“Cecilia Wikström”…………an unanimous vote among the Member States- is absolutely impossible to get.” Yes Cecilia, how right you are & why?

    One should never serve two masters! Since countries transcended from a state of innocent obedience of sovereignty to a state of guilty disobedience to the EU- gullible politicians thought to have captured a “Faustian bargain”- forgetting however to include the legendary “escape clause” (from hell)!

  21. avatar
    Stefania Portici

    ma perchè gli altri Paesi votano ??? Anche la Grecia aveva votato ! . La UE è il peggior incubo della storia umana, inventato dagli USA. Vorremmo dire basta a questo mostro !

  22. avatar
    Grzegorz Jankowski

    It’s not about the punishment for the elections choice.
    It’s about a breach of existing law and UE values.

  23. avatar
    Ioanna Geor

    Hahaha, I have the feeling that democratic standards are slining in EU as an organisation itself not only in some members…

  24. avatar
    Matthew Gwynn

    So they are supposedly looking to punish Poland for not being democratic, by being undemocratic… Good job…

  25. avatar
    Graziano Paul Mare

    Yes. And the cohesion funds as well. As soon as that happens Kaczynsky will stop playing the bullying dictator.

  26. avatar

    The EU have helped prevent many environment issues and health, also many people (3.5 million) will loose their job. Which means no money.

  27. avatar
    Wiktoria Anilom

    Do you have information on anyone analizing what the EU is doing wrong so these governments rise up? Do we citizens want the EU? Hell yes! Mobility is fantastic! However..I don’t feel we want our governments to work unilaterally…like they do. If Poles have voted this government it is not because they are crazy…it is obvious that their context is different and we should ask how to deal with these different situations in member states so the outcome works for at least a 90% of the citizens. Come on…they joined EU 12 years ago after a comunist regime…they have lost its country more than twice in the last two centuries..their feelings are very complex regarding their sovereignty…so let’s be constructive and try to build bridges…The current government is too extrem but, it has to be redpected and the game has to be played fairly and wisely. If the west wanted to know the east…some people don’t even know Bulgary Poland or Hungary are in the EU…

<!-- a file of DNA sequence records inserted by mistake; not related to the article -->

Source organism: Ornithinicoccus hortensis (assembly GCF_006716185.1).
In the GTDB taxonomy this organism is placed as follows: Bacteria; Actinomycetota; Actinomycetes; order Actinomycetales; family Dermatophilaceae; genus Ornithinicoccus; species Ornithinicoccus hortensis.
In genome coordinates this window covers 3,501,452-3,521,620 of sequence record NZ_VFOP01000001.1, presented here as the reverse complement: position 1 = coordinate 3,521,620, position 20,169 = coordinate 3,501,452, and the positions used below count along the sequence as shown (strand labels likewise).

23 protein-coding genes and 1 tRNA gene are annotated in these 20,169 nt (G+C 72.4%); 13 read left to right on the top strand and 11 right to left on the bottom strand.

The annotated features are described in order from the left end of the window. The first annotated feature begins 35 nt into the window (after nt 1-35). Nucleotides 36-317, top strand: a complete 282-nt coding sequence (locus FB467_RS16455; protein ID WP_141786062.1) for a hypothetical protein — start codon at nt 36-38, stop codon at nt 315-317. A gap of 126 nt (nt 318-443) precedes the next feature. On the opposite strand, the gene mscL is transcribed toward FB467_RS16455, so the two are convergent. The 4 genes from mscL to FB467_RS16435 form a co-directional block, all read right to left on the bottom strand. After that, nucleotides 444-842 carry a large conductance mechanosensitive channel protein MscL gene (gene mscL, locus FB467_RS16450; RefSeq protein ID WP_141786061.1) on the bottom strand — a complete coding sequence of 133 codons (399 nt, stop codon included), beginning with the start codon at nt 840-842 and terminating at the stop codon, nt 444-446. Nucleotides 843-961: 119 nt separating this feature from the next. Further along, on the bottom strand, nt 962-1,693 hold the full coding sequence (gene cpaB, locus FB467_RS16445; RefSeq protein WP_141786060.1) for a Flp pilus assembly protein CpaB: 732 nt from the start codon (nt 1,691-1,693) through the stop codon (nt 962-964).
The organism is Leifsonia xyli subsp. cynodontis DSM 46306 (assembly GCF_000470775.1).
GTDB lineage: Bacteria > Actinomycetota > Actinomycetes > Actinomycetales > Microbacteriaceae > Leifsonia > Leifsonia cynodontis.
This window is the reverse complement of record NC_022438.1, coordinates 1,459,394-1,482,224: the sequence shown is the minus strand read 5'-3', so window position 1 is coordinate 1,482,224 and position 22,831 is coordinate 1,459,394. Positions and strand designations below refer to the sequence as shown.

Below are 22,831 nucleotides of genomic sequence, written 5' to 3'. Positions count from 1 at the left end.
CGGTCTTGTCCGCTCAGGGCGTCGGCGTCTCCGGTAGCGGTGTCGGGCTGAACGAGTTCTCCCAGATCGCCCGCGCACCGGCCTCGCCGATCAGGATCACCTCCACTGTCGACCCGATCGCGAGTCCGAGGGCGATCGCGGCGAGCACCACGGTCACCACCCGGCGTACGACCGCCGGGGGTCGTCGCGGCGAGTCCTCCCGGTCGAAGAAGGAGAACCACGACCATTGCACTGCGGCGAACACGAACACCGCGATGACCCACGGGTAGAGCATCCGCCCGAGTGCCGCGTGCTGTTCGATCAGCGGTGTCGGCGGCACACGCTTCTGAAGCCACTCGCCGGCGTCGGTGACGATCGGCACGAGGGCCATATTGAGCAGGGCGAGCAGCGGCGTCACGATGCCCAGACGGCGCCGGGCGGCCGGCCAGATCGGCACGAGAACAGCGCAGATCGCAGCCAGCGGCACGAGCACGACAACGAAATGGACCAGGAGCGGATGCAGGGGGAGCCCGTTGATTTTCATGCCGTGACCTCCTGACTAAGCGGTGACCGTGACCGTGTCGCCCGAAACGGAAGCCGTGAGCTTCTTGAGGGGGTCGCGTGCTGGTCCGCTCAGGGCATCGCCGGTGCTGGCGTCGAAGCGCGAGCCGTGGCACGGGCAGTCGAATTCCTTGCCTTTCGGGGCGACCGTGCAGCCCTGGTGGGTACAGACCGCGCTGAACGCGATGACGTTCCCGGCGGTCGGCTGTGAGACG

28. avatar
    Julia Hadjikyriacou

    If the EU was people-centric and ethical then everybody would like it and no-one would disagree. Fix the corporation-centric and banking-centric flaws and go pro-people. What government serving the people and EU citizens can argue or disagree with that? Of course the corporations and banks would disagree but they would get over it and adhere to the new regulations or lose their trade and license to trade.

  29. avatar
    Aqueda Veronica

    I am Polish and I am infuriated by the actions of the Polish government. Glad I emigrated, not planning on going back. Please continue putting pressure on the government, because right now I think it’s the only solution that might actually work.

    What upsets me the most is the arrogance of the Polish authorities and shortsightedness of the policies. There is no more public debate plus none of the promises from before the elections are actually fulfilled. Just 100 days in office brought restrictions on freedom of speach as well as freedom of press. Bills being secretly passed in the middle of the night. Not to mention the disgusting disregard for freedom of religion, LGBT rights, women’s rights and environmental protection. This is not normal, this can not continue. I want Poland to have a bright future but it doesn’t seem possible at this point.

  30. avatar
    Jerzy Ryszka

    Where was “Sebastien” when the previous ruling party (so called liberal PO) broke democratic rules in June 2015.The current government is willing to solve this issue but reaching to the agreement with PO is impossible.Where have authors of this article derived news about Poland?I presume it comes from the false report of the previous ruling party,whose members can’t accept the defeat of election.

  31. avatar
    Marcin Iwankiewicz

    I as Poles living in Britain can clearly see the problem with Poland. The PiS (or if you prefer the ‘Law and Justice’ party) does exactly what their name suggests: they create new laws and create justice, BUT, there is a BIG BUT, with how they exercise it. For me, Poland is a cynical example of so called part of the third wave of democratization. I mean my university teach us about this great triumph of democracy… but in Poland there wasn’t one. The only reason why Poland transformed into a democratic state was by the Solidarnosc movement, which probably wouldnt succeed if there wasnt Polish Pope who was placed by the Catholic Church. So there, we go explained ‘democracy’ in Poland.
    Overall, my point is that we need educate EUROPEAN VALUES. Poland is the exactly example of why we should do this. Britain is another example of why we should exercise and reinforce EUROPEAN VALUES. EUROPEAN VALUES, I believe, are about treating other people with a sense of equality, dignity. As a Pole myself, I wish that the European Union should exercise as much power as possible in order to restore the concept of ‘UNION’ within the European Union. If this means that it will suspend Poland’s EU voting rights, so beat it. I am for the triumph of equality, and I believe that is the exact objective of European Union. Thank you.

  32. avatar
    lynn harris